The Washington Post reports that a number of Muslim nonprofits are rejecting sizable gifts from the federal government due to President Trump’s positions and policies. The grants, which are part of an Obama-era Department of Homeland Security initiative named Countering Violent Extremism, “were intended to go to programs that curtailed recruitment and radicalization efforts.”
According to Mohamed Farah, executive director of a group that rejected a $500,000 grant, the rejection “came down to principle . . . $500,000 is a lot of money . . . But at the end of the day, we work with immigrants, we work with refugees, we work with Muslims. And we believe that this new administration is against everything that we stand for.” Rejecting the gift was a way for Farah and his organization to signal distance from Trump’s positions and policies.
The question of whether to accept or reject “dirty money” is not a new one in the history of philanthropy. A couple of years ago, Benjamin Soskis at The Atlantic wrote a piece on the Catholic University of America’s acceptance of a $1 million pledge from the Charles Koch Foundation to advance the study of “principled entrepreneurship” at its business school. The school’s acceptance of the pledge set off protests. Those in opposition asked whether a Catholic university could take money from the Koch brothers, with their “anti-government, Tea Party ideology” without giving the impression that such an ideology “has the blessing of a university sanctioned by Catholic bishops.” The CUA administration maintained its decision to accept the gift.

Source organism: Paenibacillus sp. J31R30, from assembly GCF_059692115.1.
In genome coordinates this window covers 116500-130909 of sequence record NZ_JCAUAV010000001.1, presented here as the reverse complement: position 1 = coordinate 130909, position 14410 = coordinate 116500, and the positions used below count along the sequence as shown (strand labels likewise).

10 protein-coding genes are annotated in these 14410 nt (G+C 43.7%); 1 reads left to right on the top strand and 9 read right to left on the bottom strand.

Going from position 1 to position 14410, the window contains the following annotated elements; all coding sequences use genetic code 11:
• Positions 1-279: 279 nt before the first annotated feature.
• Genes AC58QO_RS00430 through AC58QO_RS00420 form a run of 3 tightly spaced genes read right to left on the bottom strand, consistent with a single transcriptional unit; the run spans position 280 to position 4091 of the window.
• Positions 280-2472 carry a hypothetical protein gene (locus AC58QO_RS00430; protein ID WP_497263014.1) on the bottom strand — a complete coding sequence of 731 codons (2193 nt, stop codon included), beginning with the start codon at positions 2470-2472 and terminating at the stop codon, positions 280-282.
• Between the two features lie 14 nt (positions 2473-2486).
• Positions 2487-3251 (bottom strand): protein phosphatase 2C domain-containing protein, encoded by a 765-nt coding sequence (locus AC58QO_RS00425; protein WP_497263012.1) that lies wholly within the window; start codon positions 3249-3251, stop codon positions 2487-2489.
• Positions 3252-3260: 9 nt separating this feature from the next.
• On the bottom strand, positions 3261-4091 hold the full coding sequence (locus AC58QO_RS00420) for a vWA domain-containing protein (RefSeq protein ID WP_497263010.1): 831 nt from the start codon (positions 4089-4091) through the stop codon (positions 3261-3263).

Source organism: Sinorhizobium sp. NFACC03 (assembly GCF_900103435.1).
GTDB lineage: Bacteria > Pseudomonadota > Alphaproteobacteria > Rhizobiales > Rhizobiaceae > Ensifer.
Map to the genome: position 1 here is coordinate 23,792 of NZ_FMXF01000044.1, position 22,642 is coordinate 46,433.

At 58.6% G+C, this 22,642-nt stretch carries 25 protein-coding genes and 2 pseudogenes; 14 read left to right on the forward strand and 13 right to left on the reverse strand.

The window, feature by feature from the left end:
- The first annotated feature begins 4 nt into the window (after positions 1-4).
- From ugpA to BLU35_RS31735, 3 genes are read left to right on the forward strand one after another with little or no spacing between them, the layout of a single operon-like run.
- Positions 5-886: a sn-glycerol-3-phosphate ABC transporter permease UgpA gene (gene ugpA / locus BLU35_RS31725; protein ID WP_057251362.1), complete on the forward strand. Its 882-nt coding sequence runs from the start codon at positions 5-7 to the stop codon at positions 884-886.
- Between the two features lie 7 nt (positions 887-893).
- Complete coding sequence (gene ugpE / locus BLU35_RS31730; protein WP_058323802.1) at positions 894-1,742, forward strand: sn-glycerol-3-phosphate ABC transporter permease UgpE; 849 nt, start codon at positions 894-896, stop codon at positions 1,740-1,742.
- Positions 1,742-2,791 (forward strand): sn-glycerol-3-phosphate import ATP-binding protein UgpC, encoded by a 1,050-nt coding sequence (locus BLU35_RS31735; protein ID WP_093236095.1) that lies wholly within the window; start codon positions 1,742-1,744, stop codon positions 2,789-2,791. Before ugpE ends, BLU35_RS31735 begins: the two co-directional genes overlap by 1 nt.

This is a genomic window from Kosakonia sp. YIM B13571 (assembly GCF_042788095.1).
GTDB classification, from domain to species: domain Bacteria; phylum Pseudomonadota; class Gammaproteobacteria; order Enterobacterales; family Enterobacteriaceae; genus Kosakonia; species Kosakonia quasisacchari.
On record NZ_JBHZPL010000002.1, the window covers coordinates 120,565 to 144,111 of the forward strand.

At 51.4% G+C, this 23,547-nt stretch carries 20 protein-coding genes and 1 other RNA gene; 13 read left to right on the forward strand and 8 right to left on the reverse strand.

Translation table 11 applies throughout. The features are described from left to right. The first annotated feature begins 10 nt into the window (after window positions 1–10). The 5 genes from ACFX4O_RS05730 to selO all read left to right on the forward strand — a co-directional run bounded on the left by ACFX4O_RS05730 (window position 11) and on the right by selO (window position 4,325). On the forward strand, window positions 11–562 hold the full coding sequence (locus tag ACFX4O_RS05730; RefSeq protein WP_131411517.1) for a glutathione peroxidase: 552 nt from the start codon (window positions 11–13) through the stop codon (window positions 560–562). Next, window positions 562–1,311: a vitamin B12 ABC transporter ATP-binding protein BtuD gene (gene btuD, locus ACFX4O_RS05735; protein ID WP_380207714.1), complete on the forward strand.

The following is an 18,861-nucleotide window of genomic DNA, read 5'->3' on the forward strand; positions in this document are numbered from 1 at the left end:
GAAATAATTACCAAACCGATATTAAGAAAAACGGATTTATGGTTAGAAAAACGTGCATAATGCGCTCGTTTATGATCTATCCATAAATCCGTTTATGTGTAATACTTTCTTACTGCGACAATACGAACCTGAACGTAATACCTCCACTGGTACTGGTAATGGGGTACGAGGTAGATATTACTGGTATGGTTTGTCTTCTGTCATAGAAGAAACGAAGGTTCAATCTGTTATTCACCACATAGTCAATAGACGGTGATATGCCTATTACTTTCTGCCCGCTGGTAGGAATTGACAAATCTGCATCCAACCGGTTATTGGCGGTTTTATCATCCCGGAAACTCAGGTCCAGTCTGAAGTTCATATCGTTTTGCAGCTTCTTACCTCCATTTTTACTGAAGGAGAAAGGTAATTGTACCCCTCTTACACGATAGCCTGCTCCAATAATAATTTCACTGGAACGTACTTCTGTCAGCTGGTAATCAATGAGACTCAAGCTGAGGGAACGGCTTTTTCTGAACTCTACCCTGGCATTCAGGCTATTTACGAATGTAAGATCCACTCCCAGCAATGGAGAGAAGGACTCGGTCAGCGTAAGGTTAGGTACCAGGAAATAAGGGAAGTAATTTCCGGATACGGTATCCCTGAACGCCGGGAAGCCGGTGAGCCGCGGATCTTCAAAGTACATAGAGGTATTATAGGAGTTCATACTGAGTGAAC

Similar examples abound in American history. As Soskis explains, in 1905 Congregational minister Washington Gladden led a protest against a $100,000 gift from John D. Rockefeller to the missionary arm of the Congregational Church. If the Congregationalists were to be taken seriously as moral educators, they must “stand entirely clear of any implication in the evil” which it was their duty to condemn. In their view, accepting a gift from the chief of a rapacious corporate empire would have compromised their moral witness and made them hypocrites, because accepting the gift put the Board “in a relationship implying honor toward the donor.” A committee assigned to consider the question ruled in favor of accepting the gift.
A few months ago, Baptist-run Murrow Indian Children’s Home in Oklahoma rejected a $100 gift from Matt Wilbourn, who tried to make the gift on behalf of the Muskogee Atheist Community. In response, Wilbourn started a GoFundMe campaign which raised more than $18,000 for the Children’s Home, but they still would not accept the gift. According to a statement released from the Children’s Home, “To accept money for an advertisement which would indicate ‘in Honor of the Muskogee Atheist Community’ . . . would be contrary to those Biblical principles upon which we at Murrow stand.”
As Soskis notes, the debate about when it is right or wrong to accept philanthropic “dirty money” has a long history in the United States. At times, there is wiggle room, and people of good will can differ on the answer. At other times, the source of the funding is too deeply associated with principles contrary to an organization’s beliefs. We should respect the ability of an organization to say “no, thank you.”